A black hole that is ejecting hot material into space at almost the speed of light has been seen by astronomers.
The distance between a black hole and its partner star is 10,000 light-years. The MAXI J1820 + 070 system is created when these two cosmic objects come together. The hot material was observed by NASA’s Chandra x-ray telescope exiting the black hole at almost the speed of light.
The Chandra Space Telescope of NASA captured video of a black hole ejecting hot material into space at nearly the speed of light.
According to the researchers, the black hole in the MAXI J1820 + 070 system has a mass around eight times that of the sun, indicating that it is a stellar-sized black hole formed by the collapse of a massive star. Supermassive black holes, on the other hand, have millions or billions of times the mass of the sun.
The companion star orbiting the black hole has almost the same mass as the sun. The immense gravity of the black hole drags the companion star’s material toward the black hole’s X-ray-producing disc.
The immense gravity of the black hole drags the companion star’s material toward the black hole’s X-ray-producing disc.
While some of the heated gas in the disc will reach the “event horizon” and fall into the black hole, some will be ejected in a number of brief beams of jets from the black hole. These jets are released along magnetic field lines from beyond the event horizon and aim in opposite directions.
Chandra’s four observations in November 2018 and February, May, and June 2019 offered a new picture of the black hole’s activities. It was discovered in The Astrophysical Journal Letters by Mathilde Espinasse of the University of Paris in a study.
The video below from NASA shows what the telescope discovered.
The images show a massive optical and infrared view of the Milky Way galaxy captured by Hawaii’s PanSTARRS optical telescope, with MAXI J1820 + 070 indicated by a cross on the plane of the galaxy. The video inset illustrates Chandra’s four observations, with “day 0” matching to the first observation on November 13, 2018, about four months after the jet was launched.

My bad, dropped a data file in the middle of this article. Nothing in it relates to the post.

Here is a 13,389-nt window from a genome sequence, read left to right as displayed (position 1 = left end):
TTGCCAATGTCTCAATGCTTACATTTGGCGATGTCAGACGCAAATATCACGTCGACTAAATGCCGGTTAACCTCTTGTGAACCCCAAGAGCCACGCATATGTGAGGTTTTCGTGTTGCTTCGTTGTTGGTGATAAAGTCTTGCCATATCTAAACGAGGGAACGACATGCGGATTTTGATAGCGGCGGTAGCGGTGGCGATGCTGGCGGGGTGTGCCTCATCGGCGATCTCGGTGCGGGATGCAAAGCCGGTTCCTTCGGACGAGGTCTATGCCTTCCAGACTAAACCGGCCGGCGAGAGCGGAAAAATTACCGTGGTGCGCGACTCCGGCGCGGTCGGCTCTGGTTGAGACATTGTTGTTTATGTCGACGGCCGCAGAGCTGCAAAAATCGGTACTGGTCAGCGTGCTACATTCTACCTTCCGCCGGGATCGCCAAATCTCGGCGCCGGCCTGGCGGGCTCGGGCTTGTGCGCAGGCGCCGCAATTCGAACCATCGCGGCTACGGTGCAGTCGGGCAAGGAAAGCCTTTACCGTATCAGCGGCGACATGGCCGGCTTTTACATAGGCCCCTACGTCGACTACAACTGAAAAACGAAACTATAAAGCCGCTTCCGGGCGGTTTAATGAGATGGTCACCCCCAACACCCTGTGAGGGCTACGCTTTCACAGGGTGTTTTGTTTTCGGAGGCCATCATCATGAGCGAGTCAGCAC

The bright X-ray source in the image’s center is MAXI J1820 + 070, and X-ray sources can be observed moving north and south in jets away from the black hole. MAXI J1820 + 070 is an X-ray point source, yet its brightness makes it appear larger than a point source. The southern jet is too faint to be identified in May and June 2019 measurements.
As a result, how fast are the material jets departing the black hole? From Earth’s perspective, the northern jet appears to be traveling at 60% the speed of light, while the southern jet appears to be traveling at 1600% the speed of light, which sounds preposterous. After all, nothing can move faster than the speed of light.
This is an example of superluminal motion, which occurs when an object approaches us at almost the speed of light and in a direction parallel to our line of sight. This means that the item approaches us nearly as quickly as the light it emits, giving the impression that the jet is flying faster than the speed of light.
The MAXI J1820 + 070’s south jet is heading in our direction while the north jet is facing away, indicating that the south is travelling more quickly than the north. Only two previous instances of such fast X-ray ejections from stellar-mass black holes, according to Chandra, have been documented.